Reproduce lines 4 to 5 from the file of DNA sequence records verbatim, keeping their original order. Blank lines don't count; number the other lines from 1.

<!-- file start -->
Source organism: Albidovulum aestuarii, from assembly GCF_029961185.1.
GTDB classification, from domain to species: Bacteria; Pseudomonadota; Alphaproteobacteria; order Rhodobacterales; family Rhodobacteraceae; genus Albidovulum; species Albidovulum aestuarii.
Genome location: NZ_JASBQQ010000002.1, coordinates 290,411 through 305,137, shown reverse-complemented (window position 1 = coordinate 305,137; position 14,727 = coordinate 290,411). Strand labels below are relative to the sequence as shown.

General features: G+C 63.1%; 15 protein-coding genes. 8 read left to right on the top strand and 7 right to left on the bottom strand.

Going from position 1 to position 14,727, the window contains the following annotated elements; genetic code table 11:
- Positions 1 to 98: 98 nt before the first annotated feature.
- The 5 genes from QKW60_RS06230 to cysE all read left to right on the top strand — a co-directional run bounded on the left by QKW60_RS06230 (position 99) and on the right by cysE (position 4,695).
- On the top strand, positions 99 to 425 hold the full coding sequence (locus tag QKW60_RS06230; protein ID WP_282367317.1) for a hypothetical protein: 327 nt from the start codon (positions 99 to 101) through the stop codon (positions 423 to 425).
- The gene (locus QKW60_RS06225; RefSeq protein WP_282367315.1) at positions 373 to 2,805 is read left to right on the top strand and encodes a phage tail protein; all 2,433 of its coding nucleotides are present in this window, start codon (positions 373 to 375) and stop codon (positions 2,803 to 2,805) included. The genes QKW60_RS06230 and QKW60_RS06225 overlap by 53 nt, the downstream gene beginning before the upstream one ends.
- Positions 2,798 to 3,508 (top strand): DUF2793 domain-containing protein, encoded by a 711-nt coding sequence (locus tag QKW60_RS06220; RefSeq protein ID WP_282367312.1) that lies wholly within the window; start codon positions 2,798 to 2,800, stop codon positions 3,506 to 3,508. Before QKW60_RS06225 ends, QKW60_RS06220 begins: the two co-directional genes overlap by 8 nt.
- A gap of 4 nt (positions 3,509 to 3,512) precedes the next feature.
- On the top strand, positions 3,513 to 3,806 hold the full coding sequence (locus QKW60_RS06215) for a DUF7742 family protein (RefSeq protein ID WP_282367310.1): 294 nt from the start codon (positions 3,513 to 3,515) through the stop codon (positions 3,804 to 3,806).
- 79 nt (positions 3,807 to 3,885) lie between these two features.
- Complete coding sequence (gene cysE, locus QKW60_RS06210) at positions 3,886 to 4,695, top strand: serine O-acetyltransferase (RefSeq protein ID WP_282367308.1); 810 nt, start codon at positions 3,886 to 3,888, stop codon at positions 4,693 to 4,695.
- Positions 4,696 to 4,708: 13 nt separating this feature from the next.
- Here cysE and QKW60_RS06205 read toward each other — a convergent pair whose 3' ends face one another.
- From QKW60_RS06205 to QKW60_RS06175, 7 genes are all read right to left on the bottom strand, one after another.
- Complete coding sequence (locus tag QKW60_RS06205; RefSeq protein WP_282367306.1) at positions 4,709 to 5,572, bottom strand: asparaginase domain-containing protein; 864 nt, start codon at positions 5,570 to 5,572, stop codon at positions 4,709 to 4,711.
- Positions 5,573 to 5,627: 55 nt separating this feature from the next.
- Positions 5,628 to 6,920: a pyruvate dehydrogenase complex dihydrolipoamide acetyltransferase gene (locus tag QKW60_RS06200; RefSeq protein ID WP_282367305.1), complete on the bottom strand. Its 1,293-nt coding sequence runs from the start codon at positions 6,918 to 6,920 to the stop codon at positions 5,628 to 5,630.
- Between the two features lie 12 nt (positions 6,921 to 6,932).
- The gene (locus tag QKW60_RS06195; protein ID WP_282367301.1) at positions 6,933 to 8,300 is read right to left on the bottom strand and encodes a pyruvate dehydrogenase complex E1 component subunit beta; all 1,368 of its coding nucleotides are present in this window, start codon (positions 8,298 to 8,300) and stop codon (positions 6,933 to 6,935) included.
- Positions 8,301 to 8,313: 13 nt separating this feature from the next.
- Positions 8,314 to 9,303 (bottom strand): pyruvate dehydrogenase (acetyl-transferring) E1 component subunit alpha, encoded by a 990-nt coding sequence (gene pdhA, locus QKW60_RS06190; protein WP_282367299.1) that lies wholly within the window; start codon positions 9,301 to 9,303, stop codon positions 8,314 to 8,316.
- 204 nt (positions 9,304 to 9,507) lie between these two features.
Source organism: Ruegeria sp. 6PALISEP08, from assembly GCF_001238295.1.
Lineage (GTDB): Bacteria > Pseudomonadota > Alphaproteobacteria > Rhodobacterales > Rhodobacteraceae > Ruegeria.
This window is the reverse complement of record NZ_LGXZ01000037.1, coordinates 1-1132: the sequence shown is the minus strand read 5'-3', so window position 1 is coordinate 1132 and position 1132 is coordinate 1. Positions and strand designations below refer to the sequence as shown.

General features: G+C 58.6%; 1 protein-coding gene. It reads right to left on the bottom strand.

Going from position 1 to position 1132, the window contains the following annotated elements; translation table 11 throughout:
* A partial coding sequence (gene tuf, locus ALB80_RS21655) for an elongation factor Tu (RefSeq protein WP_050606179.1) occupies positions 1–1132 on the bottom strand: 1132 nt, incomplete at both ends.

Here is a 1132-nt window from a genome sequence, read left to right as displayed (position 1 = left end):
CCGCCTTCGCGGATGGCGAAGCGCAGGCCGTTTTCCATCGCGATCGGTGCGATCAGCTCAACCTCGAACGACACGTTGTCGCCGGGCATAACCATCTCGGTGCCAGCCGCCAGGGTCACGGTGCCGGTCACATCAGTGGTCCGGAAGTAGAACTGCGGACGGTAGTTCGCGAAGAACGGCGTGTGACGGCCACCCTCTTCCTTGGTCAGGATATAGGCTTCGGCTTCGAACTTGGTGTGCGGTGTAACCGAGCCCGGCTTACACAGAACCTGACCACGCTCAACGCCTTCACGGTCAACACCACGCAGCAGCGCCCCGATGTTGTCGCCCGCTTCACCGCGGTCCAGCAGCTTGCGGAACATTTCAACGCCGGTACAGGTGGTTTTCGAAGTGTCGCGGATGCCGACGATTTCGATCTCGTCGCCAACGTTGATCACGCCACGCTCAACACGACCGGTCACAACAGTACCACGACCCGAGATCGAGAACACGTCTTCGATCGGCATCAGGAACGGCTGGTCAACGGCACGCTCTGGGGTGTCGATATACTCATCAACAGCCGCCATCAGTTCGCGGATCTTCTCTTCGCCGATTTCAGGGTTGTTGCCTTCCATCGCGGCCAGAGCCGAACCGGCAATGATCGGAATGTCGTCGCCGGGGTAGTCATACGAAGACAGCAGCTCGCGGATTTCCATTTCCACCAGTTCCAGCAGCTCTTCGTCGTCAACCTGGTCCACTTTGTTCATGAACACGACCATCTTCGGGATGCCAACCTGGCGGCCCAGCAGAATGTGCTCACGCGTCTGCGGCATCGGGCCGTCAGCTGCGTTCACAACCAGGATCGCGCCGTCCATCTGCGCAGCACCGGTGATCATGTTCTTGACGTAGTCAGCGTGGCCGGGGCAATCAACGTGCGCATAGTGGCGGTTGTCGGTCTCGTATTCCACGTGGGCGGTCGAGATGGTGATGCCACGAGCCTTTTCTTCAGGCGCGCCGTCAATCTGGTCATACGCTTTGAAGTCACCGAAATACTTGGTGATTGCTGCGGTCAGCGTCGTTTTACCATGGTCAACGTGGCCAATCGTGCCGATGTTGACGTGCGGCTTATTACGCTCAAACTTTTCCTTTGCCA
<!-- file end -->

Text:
General features: G+C 63.1%; 15 protein-coding genes. 8 read left to right on the top strand and 7 right to left on the bottom strand.

Going from position 1 to position 14,727, the window contains the following annotated elements; genetic code table 11: